Babson Professor Kathleen Seiders, Case Director
Andrea Allyse, Case Writer
Arthur M. Blank Center for Entrepreneurship
© Babson College, 1999.
Family members of a 50-year-old small Kentucky distillery of fine bourbon try to deal with an inter-generational struggle on how to grow the company. The founder of the company abhors modern marketing and advertising techniques, preferring word-of-mouth recommendations from satisfied customers. His son, knowing the effectiveness of advertising, tries to pull his father into the twentieth century with little success. Unexpectedly, as the generations try to resolve their differences, the Wall Street Journal writes a front-page story about the virtues of the company's bourbon. Sales boom and the father takes a softer line and agrees to advertise in the Wall Street Journal and a few other high-income print publications. The company is eventually sold to a major distributor but keeps the family employed in the production process. The next issue the family confronts is how to preserve the quality of the product as increased sales result in a need for more production facilities.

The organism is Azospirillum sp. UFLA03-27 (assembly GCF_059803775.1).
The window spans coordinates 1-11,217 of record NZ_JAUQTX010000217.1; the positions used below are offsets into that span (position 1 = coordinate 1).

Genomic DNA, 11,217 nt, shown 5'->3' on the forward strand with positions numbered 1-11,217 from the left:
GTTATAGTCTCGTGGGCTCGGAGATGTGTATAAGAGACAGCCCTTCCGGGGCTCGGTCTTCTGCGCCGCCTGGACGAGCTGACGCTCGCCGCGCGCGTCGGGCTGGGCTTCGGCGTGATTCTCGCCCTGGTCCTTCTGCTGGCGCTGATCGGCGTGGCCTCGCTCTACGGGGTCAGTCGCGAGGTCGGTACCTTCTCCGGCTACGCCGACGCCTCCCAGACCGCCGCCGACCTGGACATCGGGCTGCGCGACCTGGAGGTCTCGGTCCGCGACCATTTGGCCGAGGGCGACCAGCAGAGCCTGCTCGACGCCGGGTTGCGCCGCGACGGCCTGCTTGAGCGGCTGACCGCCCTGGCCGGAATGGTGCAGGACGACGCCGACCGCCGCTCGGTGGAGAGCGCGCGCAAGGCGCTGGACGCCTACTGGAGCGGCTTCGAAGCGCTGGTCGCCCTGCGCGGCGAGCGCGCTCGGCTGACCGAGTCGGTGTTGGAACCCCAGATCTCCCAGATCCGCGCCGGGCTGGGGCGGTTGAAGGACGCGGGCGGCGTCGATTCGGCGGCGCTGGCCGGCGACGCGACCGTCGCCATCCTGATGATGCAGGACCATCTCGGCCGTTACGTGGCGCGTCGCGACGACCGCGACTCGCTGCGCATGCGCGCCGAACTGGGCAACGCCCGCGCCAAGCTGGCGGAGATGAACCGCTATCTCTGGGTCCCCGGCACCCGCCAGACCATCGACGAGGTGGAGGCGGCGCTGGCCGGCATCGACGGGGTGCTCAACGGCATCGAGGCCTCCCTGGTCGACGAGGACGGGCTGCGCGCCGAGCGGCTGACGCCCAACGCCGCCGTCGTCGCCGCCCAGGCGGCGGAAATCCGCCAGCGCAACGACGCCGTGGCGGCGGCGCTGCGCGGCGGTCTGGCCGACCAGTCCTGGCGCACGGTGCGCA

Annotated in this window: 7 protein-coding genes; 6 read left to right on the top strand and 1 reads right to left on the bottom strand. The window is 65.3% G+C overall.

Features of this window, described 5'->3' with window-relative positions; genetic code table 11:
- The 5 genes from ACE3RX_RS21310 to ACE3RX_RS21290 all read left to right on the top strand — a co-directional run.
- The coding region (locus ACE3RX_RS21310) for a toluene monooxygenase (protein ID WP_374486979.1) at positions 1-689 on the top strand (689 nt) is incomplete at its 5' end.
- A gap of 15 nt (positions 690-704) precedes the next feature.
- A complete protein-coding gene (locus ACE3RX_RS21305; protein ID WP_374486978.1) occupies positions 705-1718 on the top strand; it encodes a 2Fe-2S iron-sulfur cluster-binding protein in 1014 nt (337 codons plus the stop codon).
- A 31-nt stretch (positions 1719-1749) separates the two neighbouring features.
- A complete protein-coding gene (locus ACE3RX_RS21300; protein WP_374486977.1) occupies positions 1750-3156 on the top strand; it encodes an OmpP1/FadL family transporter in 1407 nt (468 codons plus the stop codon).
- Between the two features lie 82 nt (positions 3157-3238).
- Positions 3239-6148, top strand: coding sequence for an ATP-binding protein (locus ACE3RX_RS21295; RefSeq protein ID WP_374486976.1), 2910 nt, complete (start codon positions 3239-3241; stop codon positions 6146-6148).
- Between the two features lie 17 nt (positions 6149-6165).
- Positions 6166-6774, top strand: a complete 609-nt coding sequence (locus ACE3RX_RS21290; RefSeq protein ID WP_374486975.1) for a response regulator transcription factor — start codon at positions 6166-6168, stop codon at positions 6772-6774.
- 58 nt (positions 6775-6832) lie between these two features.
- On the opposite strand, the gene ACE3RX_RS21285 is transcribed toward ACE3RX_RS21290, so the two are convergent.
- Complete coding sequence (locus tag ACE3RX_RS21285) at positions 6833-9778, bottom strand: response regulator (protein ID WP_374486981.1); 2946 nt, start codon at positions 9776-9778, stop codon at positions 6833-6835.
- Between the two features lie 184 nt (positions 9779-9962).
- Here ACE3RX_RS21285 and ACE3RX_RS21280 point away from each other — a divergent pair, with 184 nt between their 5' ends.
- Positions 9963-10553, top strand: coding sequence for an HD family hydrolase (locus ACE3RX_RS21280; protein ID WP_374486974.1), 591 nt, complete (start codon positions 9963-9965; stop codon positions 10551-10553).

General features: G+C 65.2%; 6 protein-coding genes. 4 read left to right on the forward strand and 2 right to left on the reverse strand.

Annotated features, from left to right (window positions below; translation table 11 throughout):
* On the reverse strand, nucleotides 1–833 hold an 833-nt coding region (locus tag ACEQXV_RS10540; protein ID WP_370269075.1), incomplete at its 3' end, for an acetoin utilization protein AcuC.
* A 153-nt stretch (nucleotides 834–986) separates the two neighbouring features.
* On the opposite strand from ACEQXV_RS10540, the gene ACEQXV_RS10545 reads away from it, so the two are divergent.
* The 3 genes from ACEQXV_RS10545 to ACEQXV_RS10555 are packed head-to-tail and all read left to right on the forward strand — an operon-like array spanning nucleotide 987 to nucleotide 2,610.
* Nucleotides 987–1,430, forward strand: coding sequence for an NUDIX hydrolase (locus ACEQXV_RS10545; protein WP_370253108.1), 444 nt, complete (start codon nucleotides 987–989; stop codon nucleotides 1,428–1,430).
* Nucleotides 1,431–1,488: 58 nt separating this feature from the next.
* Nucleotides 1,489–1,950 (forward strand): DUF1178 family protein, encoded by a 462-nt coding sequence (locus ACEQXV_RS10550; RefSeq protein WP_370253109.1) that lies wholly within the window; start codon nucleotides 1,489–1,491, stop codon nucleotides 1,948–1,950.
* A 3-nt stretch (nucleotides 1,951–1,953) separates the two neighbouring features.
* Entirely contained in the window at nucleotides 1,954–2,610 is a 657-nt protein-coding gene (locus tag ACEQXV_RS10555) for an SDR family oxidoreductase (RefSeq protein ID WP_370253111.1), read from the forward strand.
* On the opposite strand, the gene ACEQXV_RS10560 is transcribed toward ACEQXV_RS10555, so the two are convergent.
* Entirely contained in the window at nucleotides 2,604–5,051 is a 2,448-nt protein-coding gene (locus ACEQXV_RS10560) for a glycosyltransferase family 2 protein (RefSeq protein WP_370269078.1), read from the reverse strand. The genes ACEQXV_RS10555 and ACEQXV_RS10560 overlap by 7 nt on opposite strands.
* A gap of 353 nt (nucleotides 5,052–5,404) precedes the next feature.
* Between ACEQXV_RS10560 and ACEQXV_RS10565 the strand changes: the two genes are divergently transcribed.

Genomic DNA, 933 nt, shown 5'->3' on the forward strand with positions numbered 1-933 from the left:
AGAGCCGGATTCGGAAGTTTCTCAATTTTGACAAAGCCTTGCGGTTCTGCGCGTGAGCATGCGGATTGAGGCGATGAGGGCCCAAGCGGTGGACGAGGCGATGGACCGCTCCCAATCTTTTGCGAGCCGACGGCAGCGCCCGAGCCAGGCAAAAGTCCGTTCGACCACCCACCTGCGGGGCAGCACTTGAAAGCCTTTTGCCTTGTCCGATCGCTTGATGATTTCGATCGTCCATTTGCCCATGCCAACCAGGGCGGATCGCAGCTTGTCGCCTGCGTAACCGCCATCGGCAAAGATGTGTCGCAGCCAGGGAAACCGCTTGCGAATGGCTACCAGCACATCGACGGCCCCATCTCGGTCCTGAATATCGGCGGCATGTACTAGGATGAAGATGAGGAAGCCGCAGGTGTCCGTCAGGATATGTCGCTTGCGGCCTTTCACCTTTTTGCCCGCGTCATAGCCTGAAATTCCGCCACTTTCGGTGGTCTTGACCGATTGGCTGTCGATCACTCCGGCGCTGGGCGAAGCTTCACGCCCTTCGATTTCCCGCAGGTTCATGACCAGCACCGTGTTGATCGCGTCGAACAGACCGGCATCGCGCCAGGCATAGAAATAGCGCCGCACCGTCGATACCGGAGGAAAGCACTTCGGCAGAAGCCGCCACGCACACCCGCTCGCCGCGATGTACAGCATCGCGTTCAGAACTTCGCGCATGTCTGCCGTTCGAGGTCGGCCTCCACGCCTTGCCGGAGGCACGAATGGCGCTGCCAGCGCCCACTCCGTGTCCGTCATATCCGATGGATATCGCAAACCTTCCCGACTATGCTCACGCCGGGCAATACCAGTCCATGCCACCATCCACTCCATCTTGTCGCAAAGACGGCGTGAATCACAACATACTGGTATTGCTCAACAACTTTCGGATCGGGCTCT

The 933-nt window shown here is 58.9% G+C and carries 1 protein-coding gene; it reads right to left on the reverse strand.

Location of the company: Kentucky
Years spanned by the case: 1954-1999
Industry segments: alcohol, spirits
Stage of the company: mature
Age of the entrepreneurs: 50's
Key Words: entrepreneurship, alcohol, marketing, international business, family business, advertising
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